The ECM proteins often harbor functionally active sites within their own molecules. Since these cryptic active sites (matricryptic sites) are disclosed by proteolytic degradation with inflammatory proteinases, the relations between the exposure of matricryptic sites and the development of various diseases have been investigated. We previously found a 22-mer peptide termed FNIII14 from fibronectin (FN), which plays an important role in promoting cell adhesion. FNIII14 strongly suppresses FN-mediated cell adhesion by inhibiting the activation of α4β1 (VLA-4) and α5β1 (VLA-5) integrin [3, 4]. It has been determined that the antiadhesive activity of FNIII14 depends on its C-terminal amino acid sequence, YTIYVIAL [3]. We thought that this matricryptic antiadhesive site should be exposed by either FN degradation with matrix metalloproteinase- (MMP-) 2, or FN interaction [5]. Subsequently, we found several sequences similar to the YTIYVIAL sequence of FN in TN-C. Two analogous sequences, YTITIRGV and YTIYLNGD, are present in the FN-III repeat A2 of the alternative splicing region and the C-terminus fibrinogen-globe, respectively (Figure 1). Surprisingly, we observed that a 22-mer TN-C peptide containing YTITIRGV, termed TNIIIA2, stimulates cell adhesion to FN by inducing conformational and functional activation of β1-integrin. We also observed that the active site of TNIIIA2, which is also cryptic and exposed by MMP-2 processing, may induce a lateral interaction of β1-integrin with the cell surface heparan sulfate proteoglycans (HSPGs), including syndecan-4 ectodomein. Additionally, it has been reported that cytokine-stimulated adhesion via VLA-4 and VLA-5 to FN is rapid (reaching a max within 30 minutes) but transient (returning to basal levels after several hours) [6]. In sharp contrast, TNIIIA2 has the ability to strongly activate β1-integrins and to sustain this activated status, probably due to stabilization of the active β1-conformation through lateral association with syndecan-4 [7]. Moreover, we observed that TNIIIA2 has a potential to induce apoptotic cell death in nonadherent tumor cells, whereas this peptide also induces aggressive cell growth in nontransformed adherent cells. The evidence from the series of studies with TNIIIA2 shows the possibility that the effect of TN-C in tumor progression has close relation with the behavior of TNIIIA2. In this review, we describe in detail about current knowledge of the effect of TNIIIA2 on various tumor cell phenotypes.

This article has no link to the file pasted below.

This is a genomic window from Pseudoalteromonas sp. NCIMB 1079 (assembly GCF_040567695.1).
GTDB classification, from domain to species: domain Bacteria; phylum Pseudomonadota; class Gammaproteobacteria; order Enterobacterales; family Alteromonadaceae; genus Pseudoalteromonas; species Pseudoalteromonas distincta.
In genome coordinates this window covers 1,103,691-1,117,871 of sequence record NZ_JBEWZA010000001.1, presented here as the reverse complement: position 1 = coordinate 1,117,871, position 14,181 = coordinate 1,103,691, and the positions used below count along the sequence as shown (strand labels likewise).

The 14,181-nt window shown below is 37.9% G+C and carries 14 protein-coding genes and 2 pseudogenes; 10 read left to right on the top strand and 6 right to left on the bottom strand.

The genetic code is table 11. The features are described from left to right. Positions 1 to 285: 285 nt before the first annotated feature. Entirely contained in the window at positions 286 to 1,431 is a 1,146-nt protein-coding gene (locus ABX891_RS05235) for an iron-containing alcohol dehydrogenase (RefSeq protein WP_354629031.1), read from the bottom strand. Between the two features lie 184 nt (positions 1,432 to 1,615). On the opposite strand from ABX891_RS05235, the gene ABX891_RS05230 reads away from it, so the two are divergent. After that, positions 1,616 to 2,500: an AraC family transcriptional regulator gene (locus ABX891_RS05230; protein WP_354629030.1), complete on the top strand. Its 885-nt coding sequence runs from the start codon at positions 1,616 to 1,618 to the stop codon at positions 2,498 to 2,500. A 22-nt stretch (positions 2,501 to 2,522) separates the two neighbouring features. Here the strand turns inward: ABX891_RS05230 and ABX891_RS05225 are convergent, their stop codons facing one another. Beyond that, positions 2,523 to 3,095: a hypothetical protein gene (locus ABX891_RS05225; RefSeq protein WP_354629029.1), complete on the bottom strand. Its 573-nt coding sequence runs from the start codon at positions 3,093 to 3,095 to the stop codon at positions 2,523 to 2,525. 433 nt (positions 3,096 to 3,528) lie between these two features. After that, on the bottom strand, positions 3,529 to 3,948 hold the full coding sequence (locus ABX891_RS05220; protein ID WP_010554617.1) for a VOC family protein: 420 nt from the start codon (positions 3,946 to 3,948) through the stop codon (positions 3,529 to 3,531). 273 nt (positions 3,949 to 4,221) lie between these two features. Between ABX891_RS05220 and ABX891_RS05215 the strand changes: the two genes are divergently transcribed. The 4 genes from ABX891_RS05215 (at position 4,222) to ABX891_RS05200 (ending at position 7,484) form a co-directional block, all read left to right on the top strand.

2. Host-Beneficial Effects of TNIIIA2 in Hematopoietic Progenitor Cell Types

2.1. Induction of Apoptotic Cell Death in Leukemic Cell by TNIIIA2

In ordinary proliferation and survival of hematopoietic stem and progenitor cells, it has been reported that FN plays an important role via the FN-receptors, such as VLA-4 and VLA-5 [8]. Like their normal counterparts, transformed hematopoietic progenitor cells need signals from the FN for their survival and proliferation during their malignant progression [911]. This survival effect of FN/ECM interaction is due to prevention of apoptosis [12, 13]. Additionally, increasing evidence has demonstrated that adhesion of hematopoietic tumor cells to FN via VLA-4 and VLA-5 confers a multidrug resistance phenotype, commonly referred as cell adhesion-mediated drug resistance (CAM-DR) [14]. These facts indicate that integrin signal is important for regulating tumor progression.